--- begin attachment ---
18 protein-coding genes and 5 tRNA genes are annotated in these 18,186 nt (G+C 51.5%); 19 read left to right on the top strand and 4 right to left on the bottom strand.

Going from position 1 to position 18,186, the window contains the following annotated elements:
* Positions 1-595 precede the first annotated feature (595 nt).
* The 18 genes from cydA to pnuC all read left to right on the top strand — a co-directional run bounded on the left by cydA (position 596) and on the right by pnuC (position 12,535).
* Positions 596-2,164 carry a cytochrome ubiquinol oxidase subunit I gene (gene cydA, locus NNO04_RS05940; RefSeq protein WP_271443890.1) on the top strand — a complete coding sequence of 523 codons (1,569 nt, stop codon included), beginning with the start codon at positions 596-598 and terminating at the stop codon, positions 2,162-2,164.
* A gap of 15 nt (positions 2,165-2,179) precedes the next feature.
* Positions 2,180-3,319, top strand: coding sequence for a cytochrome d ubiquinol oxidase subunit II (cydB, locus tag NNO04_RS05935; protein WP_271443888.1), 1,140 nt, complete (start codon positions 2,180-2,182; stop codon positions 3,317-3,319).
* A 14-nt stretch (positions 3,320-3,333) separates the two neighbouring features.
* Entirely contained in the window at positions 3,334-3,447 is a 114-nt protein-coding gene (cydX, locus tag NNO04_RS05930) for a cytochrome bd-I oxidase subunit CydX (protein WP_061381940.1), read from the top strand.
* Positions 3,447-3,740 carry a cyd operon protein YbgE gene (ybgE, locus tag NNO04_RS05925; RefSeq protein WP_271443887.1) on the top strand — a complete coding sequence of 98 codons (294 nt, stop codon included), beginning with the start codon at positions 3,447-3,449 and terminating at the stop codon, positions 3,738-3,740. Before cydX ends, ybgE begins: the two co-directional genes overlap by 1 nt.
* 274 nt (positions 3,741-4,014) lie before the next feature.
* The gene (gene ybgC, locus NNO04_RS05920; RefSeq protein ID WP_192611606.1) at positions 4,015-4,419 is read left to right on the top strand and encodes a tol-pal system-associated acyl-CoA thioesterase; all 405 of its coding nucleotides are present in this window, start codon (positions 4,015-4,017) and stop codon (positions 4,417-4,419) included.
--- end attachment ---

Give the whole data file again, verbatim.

18 protein-coding genes and 5 tRNA genes are annotated in these 18,186 nt (G+C 51.5%); 19 read left to right on the top strand and 4 right to left on the bottom strand.

Going from position 1 to position 18,186, the window contains the following annotated elements:
* Positions 1-595 precede the first annotated feature (595 nt).
* The 18 genes from cydA to pnuC all read left to right on the top strand — a co-directional run bounded on the left by cydA (position 596) and on the right by pnuC (position 12,535).
* Positions 596-2,164 carry a cytochrome ubiquinol oxidase subunit I gene (gene cydA, locus NNO04_RS05940; RefSeq protein WP_271443890.1) on the top strand — a complete coding sequence of 523 codons (1,569 nt, stop codon included), beginning with the start codon at positions 596-598 and terminating at the stop codon, positions 2,162-2,164.
* A gap of 15 nt (positions 2,165-2,179) precedes the next feature.
* Positions 2,180-3,319, top strand: coding sequence for a cytochrome d ubiquinol oxidase subunit II (cydB, locus tag NNO04_RS05935; protein WP_271443888.1), 1,140 nt, complete (start codon positions 2,180-2,182; stop codon positions 3,317-3,319).
* A 14-nt stretch (positions 3,320-3,333) separates the two neighbouring features.
* Entirely contained in the window at positions 3,334-3,447 is a 114-nt protein-coding gene (cydX, locus tag NNO04_RS05930) for a cytochrome bd-I oxidase subunit CydX (protein WP_061381940.1), read from the top strand.
* Positions 3,447-3,740 carry a cyd operon protein YbgE gene (ybgE, locus tag NNO04_RS05925; RefSeq protein WP_271443887.1) on the top strand — a complete coding sequence of 98 codons (294 nt, stop codon included), beginning with the start codon at positions 3,447-3,449 and terminating at the stop codon, positions 3,738-3,740. Before cydX ends, ybgE begins: the two co-directional genes overlap by 1 nt.
* 274 nt (positions 3,741-4,014) lie before the next feature.
* The gene (gene ybgC, locus NNO04_RS05920; RefSeq protein ID WP_192611606.1) at positions 4,015-4,419 is read left to right on the top strand and encodes a tol-pal system-associated acyl-CoA thioesterase; all 405 of its coding nucleotides are present in this window, start codon (positions 4,015-4,017) and stop codon (positions 4,417-4,419) included.